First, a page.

Back when prohibition was in effect in the 1920s and early 1930s, it was very common to see comedies use bootleg as a catalyst for comedy situations, and many use drunkenness as a way to generate laughs. See Laurel and Hardy's excellent short "Blotto." This isn't surprising, since seeing people do forbidden, alluring things and, often, make fools of themselves in the process, is always a mine for comedy.
Here we see Charley Chase's take on that pervasive comedy trope of the time, through the unlikely circumstance that his boss stored his bootleg hooch in an office water cooler. Chase may not be spinning everything here out of his own imagination, but even as he uses the stock drunkenness plot from countless comedies of this era, it becomes thoroughly a Charley Chase comedy. The drunkenness is a way of moving Charley's character along in a comedy of character and situation.
There is good office comedy in a beginning with Charley as a meek worker tormented by practical jokes from women he is afraid to talk to. After the drunk Charley does not just get a chance to show off a drunk act (which he does well) but also gains the courage to approach his secret love, developing plot and character, and opening more comedy possibilities that are distinctly Charley Chase. Even a gag involving confusing a mannequin of a woman's leg for the real thing, used so many times by Charley's fellow comedian Harry Langdon, is worked into the compact comedy of embarrassment.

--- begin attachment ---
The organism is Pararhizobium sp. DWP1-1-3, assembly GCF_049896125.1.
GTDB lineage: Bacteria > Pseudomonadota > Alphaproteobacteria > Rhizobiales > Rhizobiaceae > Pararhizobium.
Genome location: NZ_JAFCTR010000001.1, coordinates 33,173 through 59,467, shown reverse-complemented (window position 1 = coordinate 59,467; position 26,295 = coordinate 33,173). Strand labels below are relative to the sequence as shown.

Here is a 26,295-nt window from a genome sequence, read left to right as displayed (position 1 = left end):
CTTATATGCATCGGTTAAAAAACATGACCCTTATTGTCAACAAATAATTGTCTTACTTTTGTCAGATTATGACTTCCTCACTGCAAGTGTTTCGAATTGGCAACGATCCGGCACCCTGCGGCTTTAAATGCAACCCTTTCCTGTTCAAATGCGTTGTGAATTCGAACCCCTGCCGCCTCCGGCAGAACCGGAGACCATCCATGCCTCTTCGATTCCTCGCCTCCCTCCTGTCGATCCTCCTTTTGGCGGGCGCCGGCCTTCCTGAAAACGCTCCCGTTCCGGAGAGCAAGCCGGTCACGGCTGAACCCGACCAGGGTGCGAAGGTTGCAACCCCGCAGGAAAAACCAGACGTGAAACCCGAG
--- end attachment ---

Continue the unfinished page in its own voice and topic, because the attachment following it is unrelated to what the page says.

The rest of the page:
A very funny film, showing how handily Charley Chase could take a common stock idea and make it into something very much his own.
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